Ecosystem services such as clean water from forests are free, but now their value is being recognized. Entrepreneurs are developing markets for these services and providing incentives for conservation.
Whether focused on public or private lands, the goal of this special issue is to explore new frontiers in land management.
Peter Hill, Shawn Regan
Entrepreneurs are capitalizing on ecotourism and environmental amenities to transform an agricultural economy into a nature-based economy.
A lack of transmission lines makes wind farming an iffy crop
Why some ranchers see wildlife as a nuisance while others see it as an asset
Land management lessons from a rancher turned "enviropreneur"
Markets for ecosystem services such as water filtration, erosion control, and pollination benefit the providers and enhance environmental assets.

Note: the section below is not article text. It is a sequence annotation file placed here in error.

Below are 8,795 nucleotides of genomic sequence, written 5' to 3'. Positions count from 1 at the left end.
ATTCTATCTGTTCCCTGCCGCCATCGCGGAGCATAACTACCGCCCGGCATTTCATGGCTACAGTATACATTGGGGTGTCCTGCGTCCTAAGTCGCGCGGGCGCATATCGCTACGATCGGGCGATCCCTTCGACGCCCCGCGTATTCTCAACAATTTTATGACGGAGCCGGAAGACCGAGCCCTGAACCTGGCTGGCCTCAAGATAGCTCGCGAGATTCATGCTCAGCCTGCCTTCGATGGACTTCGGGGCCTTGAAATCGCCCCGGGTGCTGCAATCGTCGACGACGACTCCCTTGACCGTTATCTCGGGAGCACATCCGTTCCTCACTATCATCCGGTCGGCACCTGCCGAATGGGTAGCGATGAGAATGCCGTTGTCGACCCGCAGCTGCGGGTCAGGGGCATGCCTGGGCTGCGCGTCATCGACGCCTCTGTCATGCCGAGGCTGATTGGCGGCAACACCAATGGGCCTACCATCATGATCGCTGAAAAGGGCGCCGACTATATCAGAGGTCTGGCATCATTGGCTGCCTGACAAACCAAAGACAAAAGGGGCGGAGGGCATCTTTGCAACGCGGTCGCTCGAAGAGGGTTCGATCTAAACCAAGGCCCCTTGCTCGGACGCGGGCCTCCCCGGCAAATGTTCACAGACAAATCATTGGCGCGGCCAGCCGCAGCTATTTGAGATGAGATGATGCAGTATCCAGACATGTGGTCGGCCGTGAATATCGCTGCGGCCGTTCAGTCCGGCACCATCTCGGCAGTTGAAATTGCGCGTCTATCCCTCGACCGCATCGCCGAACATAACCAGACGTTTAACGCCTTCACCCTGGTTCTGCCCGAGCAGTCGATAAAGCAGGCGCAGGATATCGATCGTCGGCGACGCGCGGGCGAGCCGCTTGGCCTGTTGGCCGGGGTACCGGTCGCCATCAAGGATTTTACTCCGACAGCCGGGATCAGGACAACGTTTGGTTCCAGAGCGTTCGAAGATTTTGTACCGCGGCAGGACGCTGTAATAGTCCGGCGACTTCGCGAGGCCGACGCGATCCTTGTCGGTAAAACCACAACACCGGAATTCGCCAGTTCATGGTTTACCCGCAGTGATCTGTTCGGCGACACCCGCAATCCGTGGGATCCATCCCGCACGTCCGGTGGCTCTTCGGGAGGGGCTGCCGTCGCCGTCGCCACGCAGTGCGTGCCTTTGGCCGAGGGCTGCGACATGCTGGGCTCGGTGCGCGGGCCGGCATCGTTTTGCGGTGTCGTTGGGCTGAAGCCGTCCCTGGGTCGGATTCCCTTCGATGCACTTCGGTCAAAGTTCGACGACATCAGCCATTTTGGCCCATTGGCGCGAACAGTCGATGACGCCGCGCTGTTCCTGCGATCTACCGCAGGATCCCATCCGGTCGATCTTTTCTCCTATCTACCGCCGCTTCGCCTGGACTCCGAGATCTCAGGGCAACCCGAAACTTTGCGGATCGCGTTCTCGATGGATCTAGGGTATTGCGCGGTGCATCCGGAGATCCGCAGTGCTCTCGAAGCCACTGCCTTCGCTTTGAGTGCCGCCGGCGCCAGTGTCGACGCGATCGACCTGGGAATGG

Most claims of environmental good from recycling are myths. Recycling often uses more resources than it saves.
The basic idea was that bottom up, rather than top down, development of property rights, offered a useful tool for analyzing many resource issues.
"Saving the Wilderness” explained how the managers of the Rainey Preserve used market relationships to enhance private land management and how they and similar managers could, if allowed, improve the management of government land, too.